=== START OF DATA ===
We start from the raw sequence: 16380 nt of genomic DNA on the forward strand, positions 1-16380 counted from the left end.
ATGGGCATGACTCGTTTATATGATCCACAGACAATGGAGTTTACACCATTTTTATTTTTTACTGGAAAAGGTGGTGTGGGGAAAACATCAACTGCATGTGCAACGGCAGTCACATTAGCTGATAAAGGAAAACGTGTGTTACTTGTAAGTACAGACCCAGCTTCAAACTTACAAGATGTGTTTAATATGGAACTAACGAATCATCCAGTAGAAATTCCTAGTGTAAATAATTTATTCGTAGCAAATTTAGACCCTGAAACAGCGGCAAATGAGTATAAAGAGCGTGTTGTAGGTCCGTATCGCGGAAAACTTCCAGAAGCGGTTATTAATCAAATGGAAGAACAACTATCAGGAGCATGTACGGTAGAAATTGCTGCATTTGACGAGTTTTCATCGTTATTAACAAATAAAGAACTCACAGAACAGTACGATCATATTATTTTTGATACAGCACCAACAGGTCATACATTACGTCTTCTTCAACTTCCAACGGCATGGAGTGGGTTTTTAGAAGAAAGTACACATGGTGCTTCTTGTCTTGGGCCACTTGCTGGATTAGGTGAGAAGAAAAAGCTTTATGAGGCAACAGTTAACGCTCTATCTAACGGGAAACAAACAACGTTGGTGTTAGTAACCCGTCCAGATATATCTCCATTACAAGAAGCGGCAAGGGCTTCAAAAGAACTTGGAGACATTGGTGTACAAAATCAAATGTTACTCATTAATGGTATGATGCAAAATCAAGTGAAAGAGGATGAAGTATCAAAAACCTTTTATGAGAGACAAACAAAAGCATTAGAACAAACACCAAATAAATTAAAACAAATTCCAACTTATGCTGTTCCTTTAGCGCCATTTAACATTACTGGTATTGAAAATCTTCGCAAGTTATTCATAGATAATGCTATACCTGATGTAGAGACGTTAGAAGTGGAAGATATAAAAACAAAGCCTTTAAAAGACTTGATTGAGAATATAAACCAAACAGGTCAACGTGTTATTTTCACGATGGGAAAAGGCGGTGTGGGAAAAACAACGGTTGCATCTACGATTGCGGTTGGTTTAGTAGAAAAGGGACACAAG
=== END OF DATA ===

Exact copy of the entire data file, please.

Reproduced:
We start from the raw sequence: 16380 nt of genomic DNA on the forward strand, positions 1-16380 counted from the left end.
ATGGGCATGACTCGTTTATATGATCCACAGACAATGGAGTTTACACCATTTTTATTTTTTACTGGAAAAGGTGGTGTGGGGAAAACATCAACTGCATGTGCAACGGCAGTCACATTAGCTGATAAAGGAAAACGTGTGTTACTTGTAAGTACAGACCCAGCTTCAAACTTACAAGATGTGTTTAATATGGAACTAACGAATCATCCAGTAGAAATTCCTAGTGTAAATAATTTATTCGTAGCAAATTTAGACCCTGAAACAGCGGCAAATGAGTATAAAGAGCGTGTTGTAGGTCCGTATCGCGGAAAACTTCCAGAAGCGGTTATTAATCAAATGGAAGAACAACTATCAGGAGCATGTACGGTAGAAATTGCTGCATTTGACGAGTTTTCATCGTTATTAACAAATAAAGAACTCACAGAACAGTACGATCATATTATTTTTGATACAGCACCAACAGGTCATACATTACGTCTTCTTCAACTTCCAACGGCATGGAGTGGGTTTTTAGAAGAAAGTACACATGGTGCTTCTTGTCTTGGGCCACTTGCTGGATTAGGTGAGAAGAAAAAGCTTTATGAGGCAACAGTTAACGCTCTATCTAACGGGAAACAAACAACGTTGGTGTTAGTAACCCGTCCAGATATATCTCCATTACAAGAAGCGGCAAGGGCTTCAAAAGAACTTGGAGACATTGGTGTACAAAATCAAATGTTACTCATTAATGGTATGATGCAAAATCAAGTGAAAGAGGATGAAGTATCAAAAACCTTTTATGAGAGACAAACAAAAGCATTAGAACAAACACCAAATAAATTAAAACAAATTCCAACTTATGCTGTTCCTTTAGCGCCATTTAACATTACTGGTATTGAAAATCTTCGCAAGTTATTCATAGATAATGCTATACCTGATGTAGAGACGTTAGAAGTGGAAGATATAAAAACAAAGCCTTTAAAAGACTTGATTGAGAATATAAACCAAACAGGTCAACGTGTTATTTTCACGATGGGAAAAGGCGGTGTGGGAAAAACAACGGTTGCATCTACGATTGCGGTTGGTTTAGTAGAAAAGGGACACAAG